INCREASE IN NUMBER OF HOUSEHOLDSGROWTH IN POPULATIONDEMAND FOR IMPROVED HOUSING CONDITIONSDEMAND FOR NEW HOUSINGCHANGING PATTERNS OF PRODUCTION / EMPLOYMENTCONCENTRATION ON CAPITAL INTENSIVE PRODUCTIONINCREASED OFFICE ACCOMMODATION REQUIREDDEMAND FOR NEW FACTORIES ACCESSIBLE TO MOTORWAYS AND SUITABLE FOR NEW TECHNOLOGY DEMAND FOR HOUSING IN SUBURBS AND HINTERLANDLOSS OF CITY-CENTRE HOUSINGPRESSURE FOR OFFICE DEVELOPMENT IN CITY CENTRESABANDONMENT OF INNER CITY FACTORY SITES - DERELICT LANDNOISEPRESSURE ON GREEN FIELD SEPARATIONS OF INDUSTRY FROM HOUSINGUNPLEASANT HOUSING CONDITIONS IN INNER CITY AREAAIR POLLUTIONINCREASED USE OF PRIVATE TRANSPORTRISING CAR OWNERSHIPDECREASE IN VIABILITY OF PUBLIC TRANSPORTNEW ROAD CONSTRUCTIONCONGESTIONRELATIONSHIPS WITHIN THE URBAN SYSTEMINCREASED STANDARD OF LIVINGREDUCTION IN PUBLIC TRANSPORT USEDESTRUCTION OF HISTORIC CITY CENTRESsource: Green paper on the urban environment, CEC, 1990
More than as a concept of settlement, urbanization can be understood as a pattern of individual and social behaviour (e.g. consumption patterns, information networks). In this sence a single urban lifestyle characterizes many of the EU countries. However, in the grow of European cities four characteristic urbanization phases can be identified. Urbanization or urban concentration, when the city grows on behalf of the hinterland - functional urban region (FUR). Suburbanization when the suburbs grow on behalf of the inner city and migration from the hinterland. Dezurbanization when the small cities in the wider hinterland (100 km) are increasing on behalf of the functional urban region of the city.Reurbanization when influential city's area is increasing because of the integration of satellite towns in the wider hinterland and when processes of redevelopment in the inner cities areas intensify.Urbanizaton phases: urbanization,suburbanization, dezurbanisation and reurbanization
Source: Heinze, K., 1994
Abercrombies plan (1944) proposed a Green Belt around the city of London to protect the country side from suburbanisation, and new satellite towns around it, where the processes of urbanisation should be canalised. The similar planning concept was used in Paris in 1960s. Source: Poganik, A., 1999Urbanization proceses in London and Paris. Green belt in the metropoliten urban region of London (4) with new satelit towns around. On the right urban region of Paris with new satelit towns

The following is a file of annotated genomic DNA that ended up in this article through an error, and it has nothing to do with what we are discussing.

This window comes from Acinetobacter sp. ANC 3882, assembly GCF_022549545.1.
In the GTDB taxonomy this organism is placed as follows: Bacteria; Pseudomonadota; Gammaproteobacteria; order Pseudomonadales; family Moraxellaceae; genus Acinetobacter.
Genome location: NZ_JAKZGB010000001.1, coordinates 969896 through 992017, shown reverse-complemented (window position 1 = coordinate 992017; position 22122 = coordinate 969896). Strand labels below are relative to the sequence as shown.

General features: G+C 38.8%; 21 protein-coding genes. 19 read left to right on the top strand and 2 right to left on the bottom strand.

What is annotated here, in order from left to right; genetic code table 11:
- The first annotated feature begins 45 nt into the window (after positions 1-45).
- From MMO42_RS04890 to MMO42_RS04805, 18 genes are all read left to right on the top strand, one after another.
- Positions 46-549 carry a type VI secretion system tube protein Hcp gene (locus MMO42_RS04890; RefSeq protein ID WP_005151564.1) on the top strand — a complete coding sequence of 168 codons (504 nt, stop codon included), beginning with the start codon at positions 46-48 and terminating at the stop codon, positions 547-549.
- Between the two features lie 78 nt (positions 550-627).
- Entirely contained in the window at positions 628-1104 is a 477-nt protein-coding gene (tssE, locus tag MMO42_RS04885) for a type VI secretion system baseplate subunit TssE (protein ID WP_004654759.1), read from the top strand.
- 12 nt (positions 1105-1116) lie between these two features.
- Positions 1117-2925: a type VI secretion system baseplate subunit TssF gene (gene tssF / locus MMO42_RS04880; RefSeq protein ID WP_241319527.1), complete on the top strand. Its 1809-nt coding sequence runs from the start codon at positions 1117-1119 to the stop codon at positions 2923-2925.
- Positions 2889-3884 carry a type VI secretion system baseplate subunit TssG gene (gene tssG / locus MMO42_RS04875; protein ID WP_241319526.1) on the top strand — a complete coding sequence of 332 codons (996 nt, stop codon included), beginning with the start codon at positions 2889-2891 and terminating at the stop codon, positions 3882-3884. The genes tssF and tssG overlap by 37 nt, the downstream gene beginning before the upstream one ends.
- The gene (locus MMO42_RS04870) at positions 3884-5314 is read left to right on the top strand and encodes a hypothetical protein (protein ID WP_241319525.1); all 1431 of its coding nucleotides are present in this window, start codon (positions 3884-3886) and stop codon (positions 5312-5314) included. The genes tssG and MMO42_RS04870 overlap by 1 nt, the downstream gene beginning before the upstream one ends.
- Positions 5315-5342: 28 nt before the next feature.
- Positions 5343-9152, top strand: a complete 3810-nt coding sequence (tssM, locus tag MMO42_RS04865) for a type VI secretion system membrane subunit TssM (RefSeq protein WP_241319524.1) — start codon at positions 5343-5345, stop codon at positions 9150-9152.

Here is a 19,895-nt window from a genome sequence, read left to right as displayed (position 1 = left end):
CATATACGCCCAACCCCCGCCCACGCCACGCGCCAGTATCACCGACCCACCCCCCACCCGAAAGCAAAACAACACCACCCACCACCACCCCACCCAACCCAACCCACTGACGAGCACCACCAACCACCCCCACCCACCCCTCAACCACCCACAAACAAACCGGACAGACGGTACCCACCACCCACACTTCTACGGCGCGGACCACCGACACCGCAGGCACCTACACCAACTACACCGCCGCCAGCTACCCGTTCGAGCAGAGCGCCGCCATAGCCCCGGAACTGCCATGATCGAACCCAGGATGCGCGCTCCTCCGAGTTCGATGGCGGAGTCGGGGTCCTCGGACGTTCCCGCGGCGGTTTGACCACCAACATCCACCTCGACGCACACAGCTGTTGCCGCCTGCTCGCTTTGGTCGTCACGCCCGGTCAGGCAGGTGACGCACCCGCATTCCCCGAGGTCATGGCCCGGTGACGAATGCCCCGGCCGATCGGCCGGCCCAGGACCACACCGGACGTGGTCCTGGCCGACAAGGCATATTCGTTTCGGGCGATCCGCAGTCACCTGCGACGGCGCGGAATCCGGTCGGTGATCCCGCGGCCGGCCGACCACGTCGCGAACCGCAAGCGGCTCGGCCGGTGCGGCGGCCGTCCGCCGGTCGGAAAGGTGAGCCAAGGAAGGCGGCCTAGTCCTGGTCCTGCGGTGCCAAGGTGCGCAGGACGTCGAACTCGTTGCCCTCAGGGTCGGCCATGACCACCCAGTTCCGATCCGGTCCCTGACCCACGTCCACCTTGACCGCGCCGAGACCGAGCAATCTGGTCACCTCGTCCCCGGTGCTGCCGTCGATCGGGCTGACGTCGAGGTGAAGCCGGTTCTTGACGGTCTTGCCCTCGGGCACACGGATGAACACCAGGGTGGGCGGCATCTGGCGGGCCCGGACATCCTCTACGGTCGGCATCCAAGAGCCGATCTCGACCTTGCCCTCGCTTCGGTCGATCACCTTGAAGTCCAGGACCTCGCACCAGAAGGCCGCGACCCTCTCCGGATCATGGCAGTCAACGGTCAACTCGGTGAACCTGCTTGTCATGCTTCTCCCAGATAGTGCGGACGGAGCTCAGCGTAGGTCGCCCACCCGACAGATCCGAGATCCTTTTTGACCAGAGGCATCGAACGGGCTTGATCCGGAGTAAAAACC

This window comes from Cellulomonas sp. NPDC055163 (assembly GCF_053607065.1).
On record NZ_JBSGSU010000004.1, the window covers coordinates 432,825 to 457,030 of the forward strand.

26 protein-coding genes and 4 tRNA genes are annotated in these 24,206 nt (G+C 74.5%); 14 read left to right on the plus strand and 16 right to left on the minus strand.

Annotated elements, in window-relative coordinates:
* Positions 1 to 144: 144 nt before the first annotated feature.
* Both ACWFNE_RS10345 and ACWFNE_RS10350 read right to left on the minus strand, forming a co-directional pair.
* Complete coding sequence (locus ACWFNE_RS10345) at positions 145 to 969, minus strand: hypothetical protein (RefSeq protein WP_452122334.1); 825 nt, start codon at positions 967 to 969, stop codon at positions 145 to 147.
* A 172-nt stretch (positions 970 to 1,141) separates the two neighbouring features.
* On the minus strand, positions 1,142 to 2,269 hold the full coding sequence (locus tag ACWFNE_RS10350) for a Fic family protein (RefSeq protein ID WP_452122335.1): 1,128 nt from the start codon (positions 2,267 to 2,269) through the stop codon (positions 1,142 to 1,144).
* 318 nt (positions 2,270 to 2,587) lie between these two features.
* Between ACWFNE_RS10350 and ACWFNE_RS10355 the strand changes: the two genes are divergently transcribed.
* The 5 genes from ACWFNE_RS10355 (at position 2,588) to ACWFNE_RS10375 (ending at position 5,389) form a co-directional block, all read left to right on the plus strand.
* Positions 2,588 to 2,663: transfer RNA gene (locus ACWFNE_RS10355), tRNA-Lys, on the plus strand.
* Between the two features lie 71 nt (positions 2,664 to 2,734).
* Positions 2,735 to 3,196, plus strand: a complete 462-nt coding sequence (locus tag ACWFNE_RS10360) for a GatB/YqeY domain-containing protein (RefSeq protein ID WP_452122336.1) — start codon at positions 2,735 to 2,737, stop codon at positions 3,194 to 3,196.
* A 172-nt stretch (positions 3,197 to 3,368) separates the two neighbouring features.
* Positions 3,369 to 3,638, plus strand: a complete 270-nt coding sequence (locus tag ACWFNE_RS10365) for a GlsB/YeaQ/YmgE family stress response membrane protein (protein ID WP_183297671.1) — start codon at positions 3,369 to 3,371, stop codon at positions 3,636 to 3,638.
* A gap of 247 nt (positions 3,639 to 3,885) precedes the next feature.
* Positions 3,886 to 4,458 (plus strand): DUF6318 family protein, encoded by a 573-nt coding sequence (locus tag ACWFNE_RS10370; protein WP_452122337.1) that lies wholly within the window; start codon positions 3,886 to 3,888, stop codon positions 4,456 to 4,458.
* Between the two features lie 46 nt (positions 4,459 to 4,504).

Urbanisation is the proces when the larger group of people of the country lives in city settlements. More than as a concept of settlement, urbanization can be understood as a pattern of individual and social behaviour (e.g. urban lifestyle, consumption patterns, information networks). However, in the grow of European cities four characteristic urbanization phases can be identified. Urbanization or urban concentration, when the city grows on behalf of the hinterland. Suburbanization when the suburbs grow on behalf of the inner city and migration from the hinterland. Dezurbanization when the small cities in the wider hinterland are increasing. Reurbanization when influential city's area is increasing because of the integration of satellite towns in the wider hinterland and when processes of redevelopment in the cities centres and inner cities areas intensify.A brown field development is always a reurbanisation or renewal process, a systematic substitution of new elements for old in order to satisfy or correspond to a new conception of the town or new needs.
According to the definition, urbanisation is: a) the proces when the larger group of people of the country lives in cities b) more than as a concept of urban settlement, urbanization can be understood as a pattern of urban lifestyle, consumption patterns,.. c) the proces of citys growth
2. Characteristic urbanization phases can be identified as:a) Urbanization, Suburbanization, Dezurbanization and Reurbanization b) Suburbanization, Dezurbanization and Reurbanization c) Urbanization, Suburbanization, Dezurbanization and Renewal
3. A brown field development is ussually: a) a reurbanisation and a renewal process, b) a new development .
BLOCK 1: INTRODUCTION TO URBAN PLANNINGLesson 2: Restructuring and rebuilding the cities: current trendsThe current changes towards globalisation, the concentration of employment opportunities in the service sector, growing awareness of environmental quality, and a new urban/planning paradigm of sustainable development, on one hand, and the socio-economic transformation of CEE (former socialist) countries towards pluralistic democracy and market economies, on the other, are all factors connected with and influencing the changes in the internal spatial and physical structure of cities.
GLOBALISTION, EUROPEANISATION AND LIBERAL ECONOMY GROWING SERVICE SECTOR INCREASING INTERNATIONAL COMPETITION BETWEEN REGIONS AND MAJOR CITIESDEMOCRATISATION OF SOCIETYINCREASING SIGNIFICANCE OF INFOR